My Raspberry Pi3 is dead or dying.

I have been trying to get a simple led project to work on my pi 3 using
a 5 volt 6 amp power supply and a 510 ohm resistor in front of the led
to reduce the current going to it. Now after trying different tutorials,
my pi 3 goes off on it's own from being powered up.
If I remove the power lead and restart the pi 3 the red comes on and the
green led flashes as well as the ethernet port flashing green led.
I ssh into the pi 3 to try and run a python program, but then the pi
dies, and there are no lit up leds anywhere at all on it.
Is there any way it can be fixed or should I just forget about it.
Reply to
RobH
Loading thread data ...
I'm not convinced it's broke, the fact it boots, initialises the USB/ethernet, loads the OS and starts the sshd service indicates it's far from dead.
Seems more like a major crash when your try to run the Python script. Does Python work? Just enter "python" at the command prompt, you should get version info and a >>> prompt. Enter "print 'hello world'" "hello world" shoould eco back and return to the >>> prompt. Enter "quit()" to get back to the OS prompt.
If that works start looking at what your script is up to.
--
Cheers 
Dave.
Reply to
Dave Liquorice
The GPIO ports on a pi are 3.3 V if you have driven them at 5V without protection you may have damaged the port & possibly other parts of the CPU (current limiting with a resistor may not be sufficient protection).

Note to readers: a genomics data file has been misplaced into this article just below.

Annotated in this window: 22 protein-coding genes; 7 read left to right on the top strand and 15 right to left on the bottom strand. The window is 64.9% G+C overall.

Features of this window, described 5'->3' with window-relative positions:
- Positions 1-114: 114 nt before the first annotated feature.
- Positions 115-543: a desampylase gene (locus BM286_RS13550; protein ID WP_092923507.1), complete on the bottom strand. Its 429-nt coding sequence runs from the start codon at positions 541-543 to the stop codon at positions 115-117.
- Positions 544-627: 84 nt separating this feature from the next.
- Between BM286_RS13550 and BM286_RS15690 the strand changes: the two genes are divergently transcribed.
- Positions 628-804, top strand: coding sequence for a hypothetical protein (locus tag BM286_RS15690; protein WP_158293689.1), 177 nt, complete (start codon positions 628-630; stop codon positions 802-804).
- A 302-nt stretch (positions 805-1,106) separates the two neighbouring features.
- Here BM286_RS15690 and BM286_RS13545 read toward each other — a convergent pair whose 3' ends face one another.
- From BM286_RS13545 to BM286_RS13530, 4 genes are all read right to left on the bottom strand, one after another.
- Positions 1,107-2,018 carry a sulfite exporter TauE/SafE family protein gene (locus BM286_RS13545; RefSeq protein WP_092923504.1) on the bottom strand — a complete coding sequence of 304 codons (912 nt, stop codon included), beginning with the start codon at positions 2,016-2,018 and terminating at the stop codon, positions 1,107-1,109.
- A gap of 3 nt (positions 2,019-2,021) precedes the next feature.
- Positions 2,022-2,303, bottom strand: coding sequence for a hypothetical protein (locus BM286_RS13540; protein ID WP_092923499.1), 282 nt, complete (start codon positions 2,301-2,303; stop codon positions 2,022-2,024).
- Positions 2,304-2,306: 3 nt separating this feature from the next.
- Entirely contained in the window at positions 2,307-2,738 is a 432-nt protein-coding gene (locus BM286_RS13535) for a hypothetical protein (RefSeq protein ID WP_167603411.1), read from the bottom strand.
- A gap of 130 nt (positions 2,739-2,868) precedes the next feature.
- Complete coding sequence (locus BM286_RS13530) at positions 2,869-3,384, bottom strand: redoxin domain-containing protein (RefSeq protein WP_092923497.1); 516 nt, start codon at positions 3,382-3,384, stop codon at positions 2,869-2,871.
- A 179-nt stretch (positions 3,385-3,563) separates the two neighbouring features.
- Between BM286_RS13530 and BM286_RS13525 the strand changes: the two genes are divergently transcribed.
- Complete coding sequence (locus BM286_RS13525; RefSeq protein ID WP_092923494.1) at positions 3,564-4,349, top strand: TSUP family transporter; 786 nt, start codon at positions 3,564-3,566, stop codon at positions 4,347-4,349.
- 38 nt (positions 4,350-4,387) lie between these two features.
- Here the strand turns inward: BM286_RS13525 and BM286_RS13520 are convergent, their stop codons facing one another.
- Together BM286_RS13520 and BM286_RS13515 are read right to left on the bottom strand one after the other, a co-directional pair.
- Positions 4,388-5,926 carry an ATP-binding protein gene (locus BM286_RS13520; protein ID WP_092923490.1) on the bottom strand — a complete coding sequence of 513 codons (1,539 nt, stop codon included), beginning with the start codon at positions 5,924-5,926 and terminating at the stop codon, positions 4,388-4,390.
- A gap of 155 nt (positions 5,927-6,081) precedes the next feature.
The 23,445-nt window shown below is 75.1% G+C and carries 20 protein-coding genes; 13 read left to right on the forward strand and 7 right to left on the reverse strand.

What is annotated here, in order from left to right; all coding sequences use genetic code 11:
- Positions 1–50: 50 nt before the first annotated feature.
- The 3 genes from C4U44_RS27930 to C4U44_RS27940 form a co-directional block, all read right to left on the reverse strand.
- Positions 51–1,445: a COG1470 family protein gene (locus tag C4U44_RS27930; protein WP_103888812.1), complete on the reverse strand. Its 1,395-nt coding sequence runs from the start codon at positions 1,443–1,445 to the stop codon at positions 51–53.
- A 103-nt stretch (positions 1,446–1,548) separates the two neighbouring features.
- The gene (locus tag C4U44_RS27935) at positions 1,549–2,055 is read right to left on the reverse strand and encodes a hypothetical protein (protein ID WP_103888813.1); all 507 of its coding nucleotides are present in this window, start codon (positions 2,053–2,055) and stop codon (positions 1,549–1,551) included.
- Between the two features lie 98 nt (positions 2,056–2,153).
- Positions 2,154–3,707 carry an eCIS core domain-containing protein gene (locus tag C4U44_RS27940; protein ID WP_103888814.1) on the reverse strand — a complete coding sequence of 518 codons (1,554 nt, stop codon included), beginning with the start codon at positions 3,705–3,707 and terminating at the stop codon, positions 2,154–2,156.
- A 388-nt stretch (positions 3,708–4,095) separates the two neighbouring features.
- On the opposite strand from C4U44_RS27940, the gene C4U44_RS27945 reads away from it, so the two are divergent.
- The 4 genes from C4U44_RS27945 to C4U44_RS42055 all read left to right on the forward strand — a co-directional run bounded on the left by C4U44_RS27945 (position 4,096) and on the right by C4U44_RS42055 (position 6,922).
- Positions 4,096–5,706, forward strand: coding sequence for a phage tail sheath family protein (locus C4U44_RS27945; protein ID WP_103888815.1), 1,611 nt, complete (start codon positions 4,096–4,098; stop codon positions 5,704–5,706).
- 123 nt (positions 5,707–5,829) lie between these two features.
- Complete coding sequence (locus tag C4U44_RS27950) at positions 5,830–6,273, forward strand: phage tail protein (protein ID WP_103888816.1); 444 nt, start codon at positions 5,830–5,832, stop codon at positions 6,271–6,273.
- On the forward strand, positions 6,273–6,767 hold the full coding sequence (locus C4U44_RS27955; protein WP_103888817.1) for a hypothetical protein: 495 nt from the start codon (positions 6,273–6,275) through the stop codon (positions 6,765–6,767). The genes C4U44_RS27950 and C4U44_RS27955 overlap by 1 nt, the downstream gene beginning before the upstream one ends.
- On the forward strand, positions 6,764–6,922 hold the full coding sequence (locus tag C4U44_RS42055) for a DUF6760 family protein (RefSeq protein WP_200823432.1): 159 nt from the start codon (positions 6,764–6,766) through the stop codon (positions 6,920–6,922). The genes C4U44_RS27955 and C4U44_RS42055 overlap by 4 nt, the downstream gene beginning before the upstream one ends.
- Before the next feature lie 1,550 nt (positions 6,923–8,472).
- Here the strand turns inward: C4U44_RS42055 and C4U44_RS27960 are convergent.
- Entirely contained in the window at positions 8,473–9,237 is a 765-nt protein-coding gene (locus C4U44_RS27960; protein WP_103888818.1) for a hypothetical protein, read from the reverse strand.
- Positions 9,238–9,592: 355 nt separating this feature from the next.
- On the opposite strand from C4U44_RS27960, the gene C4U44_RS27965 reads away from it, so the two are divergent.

this could easily result in erratic or unpredictable behaviour.
--
A baby is God's opinion that the world should go on. 
		-- Carl Sandburg
Reply to
alister
I have booted up the pi 3 and left it running for a while now. I did try a couple of python files but neither did anything out of the ordinary. So as you say it is not dead or dying.
Reply to
RobH
I used a web based calculator to calculate the resistor value and I'm using a 220 ohm one
Reply to
RobH
On Sun, 21 Jan 2018 19:10:48 +0000, RobH declaimed the following:
Active High or Active Low wiring?
IOWs, what is the voltage source for the LED?
GPIO -> limit resistor -> LED -> ground (active High -- LED is on when GPIO is high/3.3V)
V+ -> limit resistor -> LED -> GPIO (active Low -- LED is on when GPIO is low/ground/0V)
In the former, the processor GPIO provides the voltage, so you should be seeing the 3.3V maximum, and need to limit the current to that available on a GPIO (If the calculator was based on 5V, you should be safe, as you are running the LED on less than maximum current given a 3.3V source). In the latter, the voltage is provided by some power supply bus -- and if that is 5V, and the GPIO is High (conceptually off), you would still have 2.8V passing through the resistor/LED being sinked by the GPIO. {Note: my use of source/sink may be inconsistent -- I tend to think in terms of higher voltage flowing to lower voltage... But electron flow itself is in the opposite direction).
--
	Wulfraed                 Dennis Lee Bieber         AF6VN 
    wlfraed@ix.netcom.com    HTTP://wlfraed.home.netcom.com/
Reply to
Dennis Lee Bieber
Remove all LEDs, buttons, etc.
Boot the Pi, login, run a few programs - just to make sure the Pi itself is running OK.
Halt and power down.
Connect from GPIO pin 11 (physical pin 11) to the LED to a resistor then to 0v.